I don’t have girls, instead I was blessed with three boys but hearing these statistics break my heart. It also make me stop and question why they feel this way? Where are they getting these messages? Is it advertising? Of course. Is it social media? Probably. Movies and TV? Most likely.
But could it also be the message we are sending them as parents? Do they hear us talk about how we need to go on a diet and loose X amount of pounds before we can wear a swimsuit? Do they see our obsession with stepping on the scale? Do they see us eating foods labeled “diet” and “low-fat”? Do they hear us sigh and make negative comments when trying on clothes? Think about it. I know I am guilty of a few of these, and I absolutely feel that as a boy-mom, I have the responsibility of teaching my boys that there is not an “ideal” size for a girl (or a boy) and that appearance does not determine our value. We need to change the conversation from the words “thin, diet, skinny, and low-fat” to words like “healthy” and “strong”
Part of being healthy is being happy and satisfied in life, if we are constantly having negative thoughts about our body, how can we be completely healthy? If we are always on these weight-loss diets, where the food tastes horrible and leaves us feeling unsatisfied after meal-time, how can we be happy?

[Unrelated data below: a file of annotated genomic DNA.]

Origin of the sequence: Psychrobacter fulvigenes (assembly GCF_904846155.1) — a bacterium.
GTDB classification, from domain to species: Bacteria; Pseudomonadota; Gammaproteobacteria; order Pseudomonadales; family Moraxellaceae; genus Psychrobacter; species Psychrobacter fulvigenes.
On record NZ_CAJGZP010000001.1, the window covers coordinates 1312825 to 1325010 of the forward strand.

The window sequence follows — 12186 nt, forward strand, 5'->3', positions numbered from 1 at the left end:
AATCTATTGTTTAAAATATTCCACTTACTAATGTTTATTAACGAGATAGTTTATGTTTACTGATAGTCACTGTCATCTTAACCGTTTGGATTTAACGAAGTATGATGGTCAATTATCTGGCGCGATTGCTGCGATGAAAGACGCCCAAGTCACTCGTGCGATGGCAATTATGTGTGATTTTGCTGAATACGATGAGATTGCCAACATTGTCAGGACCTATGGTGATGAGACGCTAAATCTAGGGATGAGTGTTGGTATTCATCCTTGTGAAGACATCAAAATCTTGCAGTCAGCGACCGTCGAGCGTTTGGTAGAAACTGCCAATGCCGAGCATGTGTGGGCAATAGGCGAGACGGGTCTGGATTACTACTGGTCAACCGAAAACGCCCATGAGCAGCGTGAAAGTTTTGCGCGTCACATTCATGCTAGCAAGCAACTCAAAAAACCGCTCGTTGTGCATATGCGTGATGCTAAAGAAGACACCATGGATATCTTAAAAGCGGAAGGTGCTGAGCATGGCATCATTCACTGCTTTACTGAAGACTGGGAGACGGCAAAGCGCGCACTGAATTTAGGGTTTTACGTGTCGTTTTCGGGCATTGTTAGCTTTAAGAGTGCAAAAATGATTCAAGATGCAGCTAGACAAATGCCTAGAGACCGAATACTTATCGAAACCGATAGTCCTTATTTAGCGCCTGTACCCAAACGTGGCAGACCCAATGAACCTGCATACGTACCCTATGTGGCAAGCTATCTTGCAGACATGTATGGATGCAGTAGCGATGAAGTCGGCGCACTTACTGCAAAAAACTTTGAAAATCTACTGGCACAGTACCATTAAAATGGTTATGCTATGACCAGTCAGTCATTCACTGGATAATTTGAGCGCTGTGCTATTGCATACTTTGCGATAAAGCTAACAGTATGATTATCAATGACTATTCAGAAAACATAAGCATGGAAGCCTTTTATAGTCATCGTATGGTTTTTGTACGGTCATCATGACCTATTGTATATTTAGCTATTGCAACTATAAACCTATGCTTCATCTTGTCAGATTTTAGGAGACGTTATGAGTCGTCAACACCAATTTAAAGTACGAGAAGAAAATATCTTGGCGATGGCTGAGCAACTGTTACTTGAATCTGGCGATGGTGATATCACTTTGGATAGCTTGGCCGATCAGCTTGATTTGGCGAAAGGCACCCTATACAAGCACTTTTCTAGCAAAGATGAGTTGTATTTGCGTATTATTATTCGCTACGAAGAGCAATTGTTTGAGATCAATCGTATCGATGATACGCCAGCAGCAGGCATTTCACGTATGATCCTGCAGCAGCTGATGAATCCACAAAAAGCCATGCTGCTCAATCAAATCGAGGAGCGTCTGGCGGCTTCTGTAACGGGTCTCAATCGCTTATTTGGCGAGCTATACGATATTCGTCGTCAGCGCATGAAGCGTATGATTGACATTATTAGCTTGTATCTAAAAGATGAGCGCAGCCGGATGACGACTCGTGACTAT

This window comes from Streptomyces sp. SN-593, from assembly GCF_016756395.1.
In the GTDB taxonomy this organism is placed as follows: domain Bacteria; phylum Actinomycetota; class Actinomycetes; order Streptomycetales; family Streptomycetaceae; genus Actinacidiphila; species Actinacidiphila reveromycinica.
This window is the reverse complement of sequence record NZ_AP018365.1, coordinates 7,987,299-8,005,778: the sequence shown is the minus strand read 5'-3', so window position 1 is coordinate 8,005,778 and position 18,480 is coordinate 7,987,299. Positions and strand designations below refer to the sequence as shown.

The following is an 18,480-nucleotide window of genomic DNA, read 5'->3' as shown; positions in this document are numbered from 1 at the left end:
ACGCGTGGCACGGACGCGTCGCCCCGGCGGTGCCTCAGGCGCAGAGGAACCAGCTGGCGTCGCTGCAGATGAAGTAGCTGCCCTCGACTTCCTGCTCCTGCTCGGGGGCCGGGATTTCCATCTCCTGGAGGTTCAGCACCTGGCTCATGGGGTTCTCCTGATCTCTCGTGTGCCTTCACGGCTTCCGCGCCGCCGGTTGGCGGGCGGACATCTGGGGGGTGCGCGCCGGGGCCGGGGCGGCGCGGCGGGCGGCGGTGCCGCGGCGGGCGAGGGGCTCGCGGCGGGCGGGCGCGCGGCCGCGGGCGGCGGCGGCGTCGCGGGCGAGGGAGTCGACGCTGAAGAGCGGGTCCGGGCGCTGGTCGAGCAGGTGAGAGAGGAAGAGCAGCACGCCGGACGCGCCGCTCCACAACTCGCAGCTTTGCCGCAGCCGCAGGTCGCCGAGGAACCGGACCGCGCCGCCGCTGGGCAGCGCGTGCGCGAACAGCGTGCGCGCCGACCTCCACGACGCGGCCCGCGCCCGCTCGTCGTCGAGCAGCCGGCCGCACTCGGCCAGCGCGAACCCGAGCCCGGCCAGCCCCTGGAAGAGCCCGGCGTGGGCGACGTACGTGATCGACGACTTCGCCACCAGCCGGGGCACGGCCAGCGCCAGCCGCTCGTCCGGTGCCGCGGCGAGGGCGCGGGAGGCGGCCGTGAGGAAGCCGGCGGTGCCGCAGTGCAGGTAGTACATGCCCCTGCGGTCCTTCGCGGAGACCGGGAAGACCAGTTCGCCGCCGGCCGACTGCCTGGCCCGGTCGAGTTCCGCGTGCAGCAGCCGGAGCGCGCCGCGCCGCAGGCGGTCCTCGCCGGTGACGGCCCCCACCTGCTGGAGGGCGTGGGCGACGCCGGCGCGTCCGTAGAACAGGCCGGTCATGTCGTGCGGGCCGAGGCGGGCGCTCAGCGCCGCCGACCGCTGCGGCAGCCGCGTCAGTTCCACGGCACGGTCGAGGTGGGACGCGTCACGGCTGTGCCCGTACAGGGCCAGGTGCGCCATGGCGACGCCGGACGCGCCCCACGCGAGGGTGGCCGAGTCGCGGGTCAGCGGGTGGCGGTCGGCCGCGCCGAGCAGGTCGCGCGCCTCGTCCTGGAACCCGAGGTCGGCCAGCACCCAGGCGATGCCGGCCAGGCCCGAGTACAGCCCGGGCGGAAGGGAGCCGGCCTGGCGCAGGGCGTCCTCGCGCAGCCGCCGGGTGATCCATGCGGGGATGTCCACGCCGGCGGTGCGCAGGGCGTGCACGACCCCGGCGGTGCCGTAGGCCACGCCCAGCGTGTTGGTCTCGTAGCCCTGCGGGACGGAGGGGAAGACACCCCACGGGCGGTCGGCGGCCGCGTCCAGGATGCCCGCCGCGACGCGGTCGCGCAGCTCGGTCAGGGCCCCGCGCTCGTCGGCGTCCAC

As each new fad diet comes along, most of us don’t realize the negatives associated with them — from a lack of nutritional value to food restrictions that are hard to live with. This idea that cutting out certain foods results in rapid weight loss plays into popular beliefs. The problem is many of these diets require elimination of one or multiple food groups which often restrict nutrient dense foods that our bodies need. Then you have “diet” foods such as diet soda which encourage us to continue drinking a beverage with no nutritional value whatsoever, instead of focusing on reducing the overall amount of sugary drinks we consume. Not to mention, recent studies have shown sugar-free sodas and products can actually be really harmful to our health and you are better off drinking/eating the real thing occasionally rather than just switching to diet and sugar-free versions.
One of the reasons I wanted to become a health coach was to get people off of the diet and low-fat bandwagon, so that they could stop worrying about counting calories and fat grams, stop weighing themselves constantly, and instead learn how to eat and enjoy foods that are nourishing and that make them feel good. This is the message we should be sending our children. We need to teach them to eat well for health, energy, and strength and we need to start by setting that example ourselves.